“A composer and a writer, though he was a greater wordsmith. I’ve known a lot of people in the arts, and he was the first Renaissance man I ever met. He showed up and had an immediate impact, basically representing the entire history of black music and telling stories about the black experience.”
-Bob Golden (from Gil Scott-Heron: Pieces of a Man)
In the 1980’s Saturday Night Live went into syndication, rerunning edited-down one-hour versions of their live broadcast. They were shown locally at 11:30 weeknights (at a time when late-night TV was mostly repeats and not an endless slew of talk-shows that provide better analysis of the day’s events than most news outlets, but I digress). That was where I caught up on the SNL editions I was too young to stay up late for in the 70’s. And that was where I first saw the edition where comedian Richard Pryor hosted the show. The musical guest that night was someone in a dashiki (similar to the one my mom often wore in the 70’s; see my FB page if you don’t believe me) with a huge afro I had never heard of who was at the time, at the apex of his popularity. It was Gil Scott-Heron, and he blew me away with his passionate performance of the song Johannesburg. By the time I saw him his career was already on the downslope. Years later a co-worker was playing a tape of some of his songs and again Scott-Heron caught my attention, this time for good. (I especially liked his more poetic pieces like Whitey on the Moon and The Revolution Will Not Be Televised best.) Less than a year later he was gone. The highly influential life and times of this singer, poet and writer is the focus of Gil Scott-Heron: Pieces of a Man, the new book by writer Marcus Baram.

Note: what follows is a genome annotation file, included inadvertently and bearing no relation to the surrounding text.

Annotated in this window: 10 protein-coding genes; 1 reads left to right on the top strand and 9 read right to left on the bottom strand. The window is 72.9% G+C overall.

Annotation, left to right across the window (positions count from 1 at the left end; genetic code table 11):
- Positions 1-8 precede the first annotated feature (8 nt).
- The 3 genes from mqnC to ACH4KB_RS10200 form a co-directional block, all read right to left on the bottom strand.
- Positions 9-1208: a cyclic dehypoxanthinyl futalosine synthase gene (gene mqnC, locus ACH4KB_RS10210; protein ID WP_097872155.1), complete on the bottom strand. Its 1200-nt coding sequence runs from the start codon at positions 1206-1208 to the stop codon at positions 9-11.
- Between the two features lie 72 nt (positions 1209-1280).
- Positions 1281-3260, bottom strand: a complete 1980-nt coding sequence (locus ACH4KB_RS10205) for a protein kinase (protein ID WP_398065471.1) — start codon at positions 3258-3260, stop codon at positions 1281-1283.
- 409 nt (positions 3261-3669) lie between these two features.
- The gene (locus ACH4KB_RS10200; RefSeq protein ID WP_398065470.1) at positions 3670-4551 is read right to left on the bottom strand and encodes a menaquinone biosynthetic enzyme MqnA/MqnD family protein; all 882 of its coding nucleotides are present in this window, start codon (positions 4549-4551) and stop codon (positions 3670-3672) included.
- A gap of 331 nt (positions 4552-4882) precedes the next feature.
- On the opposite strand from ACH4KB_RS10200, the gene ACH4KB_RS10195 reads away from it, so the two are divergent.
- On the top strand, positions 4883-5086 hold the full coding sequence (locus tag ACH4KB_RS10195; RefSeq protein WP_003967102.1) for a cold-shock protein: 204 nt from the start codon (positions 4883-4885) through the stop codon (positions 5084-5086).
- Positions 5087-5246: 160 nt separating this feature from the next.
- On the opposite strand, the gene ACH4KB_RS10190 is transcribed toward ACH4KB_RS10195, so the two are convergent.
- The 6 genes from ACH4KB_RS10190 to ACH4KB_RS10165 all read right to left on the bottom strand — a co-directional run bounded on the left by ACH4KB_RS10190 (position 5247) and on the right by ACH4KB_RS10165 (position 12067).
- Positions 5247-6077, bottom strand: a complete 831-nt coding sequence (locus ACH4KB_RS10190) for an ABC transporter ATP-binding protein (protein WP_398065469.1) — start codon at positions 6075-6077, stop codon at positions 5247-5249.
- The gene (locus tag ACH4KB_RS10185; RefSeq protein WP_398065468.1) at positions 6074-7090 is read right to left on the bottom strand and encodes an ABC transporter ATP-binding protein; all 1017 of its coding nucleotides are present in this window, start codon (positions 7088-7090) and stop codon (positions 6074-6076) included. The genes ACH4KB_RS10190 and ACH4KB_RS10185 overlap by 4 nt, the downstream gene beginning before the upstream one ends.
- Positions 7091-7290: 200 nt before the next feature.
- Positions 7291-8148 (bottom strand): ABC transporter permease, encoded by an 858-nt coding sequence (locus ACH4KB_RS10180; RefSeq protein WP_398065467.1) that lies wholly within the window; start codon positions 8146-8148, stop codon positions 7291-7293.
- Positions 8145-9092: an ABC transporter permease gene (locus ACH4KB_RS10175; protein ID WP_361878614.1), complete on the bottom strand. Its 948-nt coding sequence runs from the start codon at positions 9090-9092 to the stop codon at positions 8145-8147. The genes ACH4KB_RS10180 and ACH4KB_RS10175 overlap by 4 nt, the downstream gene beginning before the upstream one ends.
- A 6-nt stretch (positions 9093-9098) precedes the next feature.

In his book Baram deftly assembles a terse, simple and direct portrait of a complex and at times inscrutable man from multiple sources and interviews. I am tired of reading 600-page biographies where the author feels that every minute detail is necessary; at less than 300 pages, Gil Scott-Heron moves at a steady pace with short, informative chapters and few redundancies, and never over-stays its welcome.
It was also refreshing to read about an iconoclast songwriter who was not afraid to speak his mind and try to rock the system, not like the superficial tripe force-fed to us in today’s popular music.
There were a few times in Gil Scott-Heron where the timeline doesn’t seem to work and some facts don’t quite match up. For example on page 187 when the author refers to Michael Jackson as “the biggest pop star on the planet” in 1980. While he was quite famous at the time, Jackson did not achieve true superstardom until after the Thriller album, released on the 30th of November in 1982 (source: Wikipedia), came out.
Gil Scott-Heron is an important figure in American culture whose footprint can’t be ignored: He was a proto-rapper, the first great urban storyteller, and his music was a precursor to hip-hop; often referred to by some as “the Godfather of Rap” (page 205), (a title he was apparently not comfortable with, to say the least).
With the current political climate south of the border, an artist like Gil Scott-Heron is primed for a resurgence and perhaps Gil Scott-Heron: Pieces of a Man, the story of an American life, an American original, and an American icon, will help the legend grow.